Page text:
How did Minnesota become a window manufacturing center?

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Minnesota is home to some of North America’s largest window and door manufacturers.

Andersen Windows & Doors from Bayport and Marvin from Warroad are among the most recognized brands in their industries. And they’re not the only big companies in the country making windows and doors.

Other Minnesota window and door companies include Lindsay Window & Door of North Mankato; Hayfield Window & Door in Hayfield; and Vector Windows & Doors at Fergus Falls.

In fact, Minnesota has the second-highest concentration of window and door manufacturing jobs in the U.S., after Iowa, at more than six times the state average, according to U.S. Bureau of Labor Statistics data analyzed by the Minnesota Chamber of Commerce.

Reader Erik Holmstrom, who lives in Roseau, less than 25 miles from Warroad, wanted to know how Minnesota became a center for this industry. Holmstrom moved to Roseau about a year ago and was surprised at the size of Marvin’s Warroad manufacturing facility. He sought answers from Curious Minnesota, the Star Tribune’s reader-driven reporting project.

The answer is partly due to the abundance of white pines that made Minnesota a leading lumber market in the early 20th century.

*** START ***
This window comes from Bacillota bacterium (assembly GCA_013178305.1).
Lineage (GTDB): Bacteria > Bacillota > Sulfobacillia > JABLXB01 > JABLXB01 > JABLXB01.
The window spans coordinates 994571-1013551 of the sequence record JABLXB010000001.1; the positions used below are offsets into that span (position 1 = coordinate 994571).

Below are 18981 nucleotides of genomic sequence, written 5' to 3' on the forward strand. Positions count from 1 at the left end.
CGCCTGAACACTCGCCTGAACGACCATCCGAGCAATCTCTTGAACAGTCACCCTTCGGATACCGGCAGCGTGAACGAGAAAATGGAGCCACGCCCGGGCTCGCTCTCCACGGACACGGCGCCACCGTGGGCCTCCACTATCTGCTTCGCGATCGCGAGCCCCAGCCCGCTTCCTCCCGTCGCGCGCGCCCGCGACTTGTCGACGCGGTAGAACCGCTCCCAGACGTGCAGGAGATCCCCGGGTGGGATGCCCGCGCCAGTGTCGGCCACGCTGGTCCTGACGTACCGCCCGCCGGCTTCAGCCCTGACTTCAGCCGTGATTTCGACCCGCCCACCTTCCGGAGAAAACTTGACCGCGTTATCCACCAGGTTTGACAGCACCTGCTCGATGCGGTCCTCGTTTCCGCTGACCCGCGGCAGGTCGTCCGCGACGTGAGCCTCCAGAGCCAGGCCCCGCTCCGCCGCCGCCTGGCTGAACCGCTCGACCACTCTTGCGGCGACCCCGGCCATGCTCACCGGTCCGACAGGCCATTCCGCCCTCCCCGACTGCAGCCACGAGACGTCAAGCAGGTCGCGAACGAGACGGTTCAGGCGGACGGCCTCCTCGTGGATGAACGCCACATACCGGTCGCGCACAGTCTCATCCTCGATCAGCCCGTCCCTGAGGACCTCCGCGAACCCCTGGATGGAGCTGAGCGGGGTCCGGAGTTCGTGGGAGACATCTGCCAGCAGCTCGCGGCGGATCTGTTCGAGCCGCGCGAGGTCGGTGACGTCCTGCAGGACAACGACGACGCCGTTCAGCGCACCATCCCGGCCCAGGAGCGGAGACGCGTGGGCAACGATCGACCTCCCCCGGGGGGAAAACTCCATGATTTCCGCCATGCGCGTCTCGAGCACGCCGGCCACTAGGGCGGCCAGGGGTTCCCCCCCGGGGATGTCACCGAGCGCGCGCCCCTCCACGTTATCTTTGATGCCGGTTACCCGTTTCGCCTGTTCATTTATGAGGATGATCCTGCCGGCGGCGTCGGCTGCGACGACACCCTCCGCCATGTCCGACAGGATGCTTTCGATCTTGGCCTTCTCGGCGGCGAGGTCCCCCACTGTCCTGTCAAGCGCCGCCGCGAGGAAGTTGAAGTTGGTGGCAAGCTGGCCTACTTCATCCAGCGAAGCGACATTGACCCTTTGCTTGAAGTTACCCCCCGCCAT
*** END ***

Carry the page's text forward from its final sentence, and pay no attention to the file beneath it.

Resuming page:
Origins in logging

Logging was a large industry in America in the late 1800s and early 1900s. But the tall harvestable pine forests in the Northeast were being depleted, so loggers were being relocated to Minnesota, said Phil Donaldson, executive vice president and chief financial officer at Andersen Corp.

Minnesota became a leading logging center because of its extensive white pine forests, which were highly desirable for housing, Donaldson said. Rivers, including the Mississippi, made it possible for logs to be shipped to lumber mills where they could be processed and shipped to markets across the country.

In 1903, Hans Andersen, a Danish immigrant, founded the Andersen Lumber Co. in Hudson, Wisconsin. The company moved its office to the Stillwater area years later.

As a direct result of the Industrial Revolution, Minnesota lumber companies like Andersen were looking for machines to convert their lumber into engineered wood materials that could support the construction of more homes, schools, ships, boats, and businesses. This led to production facilities that could produce more wood-based products repeatedly, more efficiently, and faster.

About a decade after founding the company, Andersen opened its first manufacturing facility in Bayport, which remains the largest factory.

“What you saw in the early 1890s is that the geographic frontline of the lumber industry crossed into Minnesota and at the same time the Industrial Revolution was looming,” Donaldson said.

Two years after founding the company, in 1905, Andersen developed the two-bundle method that allowed windows to be installed on site in less than 10 minutes. In 1932, the company’s Master Casement Window was the industry’s first fully assembled window unit.